Sodom - Epitome of Torture
Steamhammer/SPV
Thrash Metal
10 songs (39'58")
Release year: 2013
Sodom, Steamhammer/SPV
Reviewed by Alex
Major event

I will be the first to say that thrash is not one of my most favorite genres, and therefore, perhaps, I should not be touching major acts thrash releases. But then I always liked Sodom and somehow feel that Onkel Tom Angelripper and I share a bit of the same problem. Just like Tom’s, my profession calls for constantly staying ahead of myself, trying to reinvent the wheel over and over again, not to get stuck producing the same outcomes using the same tools from the standard toolbox. In other words, when you have been at it for a long time, how do you make sure the result does not look stale? Whether Tom intended it or not, and whether he even realizes it, the last three or four Sodom records have been a referendum on his band’s modern day relevancy. I liked the self-titled album, The Final Sign of Evil was a reissue of sorts, so that allowed for a breather, but In War and Pieces did not connect with me as much. And now we have Epitome of Torture, 14th full-length (if I count correctly) for the band which has been in existence for over 30 years.

Upon consuming the album multiple times just to receive the overall impression, a few general comments can be made. While delivering well-produced modern thrash, Sodom has expanded their reach a bit into general issue death metal, allowed for some more melodic tendencies bordering on Gothenburg melodeath, and spent overall a lot of time refining their sound in the studio. Epitome of Torture feels polished, almost too polished, concerned more with the heftiness than the rawness of its bite.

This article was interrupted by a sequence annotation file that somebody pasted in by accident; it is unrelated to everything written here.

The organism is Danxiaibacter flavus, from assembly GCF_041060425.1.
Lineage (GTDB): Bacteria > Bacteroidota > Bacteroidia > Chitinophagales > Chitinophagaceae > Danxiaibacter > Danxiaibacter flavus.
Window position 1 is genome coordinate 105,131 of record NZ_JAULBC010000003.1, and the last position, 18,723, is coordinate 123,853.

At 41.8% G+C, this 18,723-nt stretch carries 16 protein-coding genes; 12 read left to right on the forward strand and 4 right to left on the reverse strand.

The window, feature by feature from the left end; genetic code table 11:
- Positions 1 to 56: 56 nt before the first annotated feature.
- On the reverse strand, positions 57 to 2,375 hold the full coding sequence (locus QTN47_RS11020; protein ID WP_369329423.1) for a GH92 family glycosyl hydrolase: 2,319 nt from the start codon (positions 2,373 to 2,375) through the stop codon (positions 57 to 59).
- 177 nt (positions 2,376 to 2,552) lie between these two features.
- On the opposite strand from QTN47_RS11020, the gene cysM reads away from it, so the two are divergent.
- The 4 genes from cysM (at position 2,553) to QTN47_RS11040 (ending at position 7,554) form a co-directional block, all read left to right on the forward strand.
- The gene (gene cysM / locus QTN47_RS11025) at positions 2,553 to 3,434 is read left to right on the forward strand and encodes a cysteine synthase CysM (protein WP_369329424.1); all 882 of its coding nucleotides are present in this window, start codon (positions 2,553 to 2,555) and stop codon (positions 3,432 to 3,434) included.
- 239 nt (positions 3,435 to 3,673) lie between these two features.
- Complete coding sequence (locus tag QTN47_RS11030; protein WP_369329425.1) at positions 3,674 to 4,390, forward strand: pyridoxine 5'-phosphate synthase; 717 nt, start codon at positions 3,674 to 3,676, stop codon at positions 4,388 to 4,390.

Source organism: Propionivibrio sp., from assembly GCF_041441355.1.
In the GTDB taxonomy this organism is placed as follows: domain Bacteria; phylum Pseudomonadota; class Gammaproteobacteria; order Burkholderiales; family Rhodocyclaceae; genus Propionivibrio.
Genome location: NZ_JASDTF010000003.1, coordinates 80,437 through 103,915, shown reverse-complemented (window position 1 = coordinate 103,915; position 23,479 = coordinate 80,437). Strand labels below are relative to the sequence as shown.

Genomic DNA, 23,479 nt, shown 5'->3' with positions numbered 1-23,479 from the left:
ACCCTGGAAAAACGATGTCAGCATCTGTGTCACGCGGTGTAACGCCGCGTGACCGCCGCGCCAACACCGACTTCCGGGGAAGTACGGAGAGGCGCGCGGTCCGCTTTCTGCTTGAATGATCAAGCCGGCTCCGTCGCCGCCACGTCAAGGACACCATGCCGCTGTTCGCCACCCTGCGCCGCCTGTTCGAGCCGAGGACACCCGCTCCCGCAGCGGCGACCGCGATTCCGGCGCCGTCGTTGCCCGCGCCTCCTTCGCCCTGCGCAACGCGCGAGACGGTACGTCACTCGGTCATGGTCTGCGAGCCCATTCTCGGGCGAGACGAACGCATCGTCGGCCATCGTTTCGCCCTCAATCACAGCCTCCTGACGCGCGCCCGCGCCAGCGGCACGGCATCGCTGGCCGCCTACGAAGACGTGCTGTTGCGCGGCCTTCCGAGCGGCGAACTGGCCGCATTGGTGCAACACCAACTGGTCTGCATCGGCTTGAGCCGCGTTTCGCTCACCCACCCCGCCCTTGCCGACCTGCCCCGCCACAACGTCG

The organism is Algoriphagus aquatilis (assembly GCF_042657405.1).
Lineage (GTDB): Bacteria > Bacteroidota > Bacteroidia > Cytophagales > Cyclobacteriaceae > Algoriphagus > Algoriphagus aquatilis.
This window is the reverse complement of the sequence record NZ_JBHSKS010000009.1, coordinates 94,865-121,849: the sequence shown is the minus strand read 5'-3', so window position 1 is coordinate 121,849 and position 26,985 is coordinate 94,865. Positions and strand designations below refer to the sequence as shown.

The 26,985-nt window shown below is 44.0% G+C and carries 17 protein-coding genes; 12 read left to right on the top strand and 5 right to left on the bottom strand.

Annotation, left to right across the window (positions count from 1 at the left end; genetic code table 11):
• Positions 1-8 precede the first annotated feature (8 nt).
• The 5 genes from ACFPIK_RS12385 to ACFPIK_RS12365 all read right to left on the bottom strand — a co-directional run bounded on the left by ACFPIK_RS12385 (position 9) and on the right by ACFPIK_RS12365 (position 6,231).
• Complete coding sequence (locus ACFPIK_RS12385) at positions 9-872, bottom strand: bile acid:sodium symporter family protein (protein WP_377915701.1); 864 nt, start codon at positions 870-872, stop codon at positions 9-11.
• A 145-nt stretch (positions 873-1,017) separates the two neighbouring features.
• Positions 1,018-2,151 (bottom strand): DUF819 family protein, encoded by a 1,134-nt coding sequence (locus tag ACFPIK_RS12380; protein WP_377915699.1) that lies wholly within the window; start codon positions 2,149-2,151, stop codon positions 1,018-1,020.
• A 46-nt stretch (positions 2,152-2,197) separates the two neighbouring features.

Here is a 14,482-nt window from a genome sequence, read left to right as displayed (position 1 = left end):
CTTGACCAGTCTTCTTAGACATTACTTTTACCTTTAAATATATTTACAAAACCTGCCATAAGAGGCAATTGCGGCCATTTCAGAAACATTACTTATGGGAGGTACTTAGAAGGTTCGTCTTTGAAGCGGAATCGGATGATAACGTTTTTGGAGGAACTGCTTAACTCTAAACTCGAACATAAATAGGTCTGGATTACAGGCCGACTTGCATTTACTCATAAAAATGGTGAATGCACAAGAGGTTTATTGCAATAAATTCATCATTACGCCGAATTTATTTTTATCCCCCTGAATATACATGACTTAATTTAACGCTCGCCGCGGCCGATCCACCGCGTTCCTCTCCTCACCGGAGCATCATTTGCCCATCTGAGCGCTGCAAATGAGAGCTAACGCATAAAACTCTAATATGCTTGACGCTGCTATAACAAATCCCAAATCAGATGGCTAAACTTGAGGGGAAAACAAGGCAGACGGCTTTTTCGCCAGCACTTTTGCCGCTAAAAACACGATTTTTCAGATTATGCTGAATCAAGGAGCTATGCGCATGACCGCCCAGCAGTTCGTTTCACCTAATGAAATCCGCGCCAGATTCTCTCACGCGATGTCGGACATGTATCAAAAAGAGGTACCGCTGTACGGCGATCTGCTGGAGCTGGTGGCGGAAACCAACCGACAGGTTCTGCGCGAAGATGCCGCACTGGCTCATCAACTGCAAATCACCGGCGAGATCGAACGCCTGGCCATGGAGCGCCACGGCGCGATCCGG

Except a few slowdown moments where the tempo is measured and death metal is more emphasized (Cannibal, Tracing the Victim), Epitome of Torture runs through its songs on mach speed. Listening to the title cut and Stigmatized, Sodom is immediately recognized, Tom’s slightly higher than cookie monster vocals delivering repetitive chorus lyrics. The melodic hints are numerous. Sometimes they are eschewed quickly, as in My Final Bullet, reintroduced in the form of gold nugget solos (My Final Bullet or the song-proclamation S.O.D.O.M.), or allowed to stick around bringing up Swedish references (Invocating the Demons, Into the Skies of War). One of my main problems with Epitome of Torture was not the fact it did not bludgeon enough, but the impression Sodom had a certain number of great-to-cool riffs to work with, and they had to use them judiciously, to open up the song in an awesome fashion (title cut, Shoot Today – Kill Tomorrow), but ultimately not to sustain it throughout. Perhaps, the best example of this is Katjuscha, the song dedicated to the Soviet rocket launcher credited with delving the Germans a lot of hard blows during WWII. The song was originally composed by the Soviet composer Matvei Blanter and to Sodom’s credit they mention it in the liner notes. Katjuscha opens up with the original Blanter melody, and sadly, this is the best moment in the song, some Soviet Jew Blanter proving to be a better composer than Angelripper.

To partially compensate for the lack of memorable moments, the sound of Epitome of Torture is balanced to perfection. In the end, we have a solid, but ultimately not rousing, album from the venerable veterans, and let thrash aficionados call it differently.

Killing Songs :
My Final Bullet, Stigmatized, Invocating the Demons, Katjuscha
Alex quoted 75 / 100
Other albums by Sodom that we have reviewed:
Sodom - Sacred Warpath reviewed by Alex and quoted no quote
Sodom - In War And Pieces reviewed by Kyle and quoted 81 / 100
Sodom - Sodom reviewed by Alex and quoted 81 / 100
Sodom - Agent Orange reviewed by Cody and quoted 95 / 100
Sodom - M16 reviewed by Paul and quoted 97 / 100
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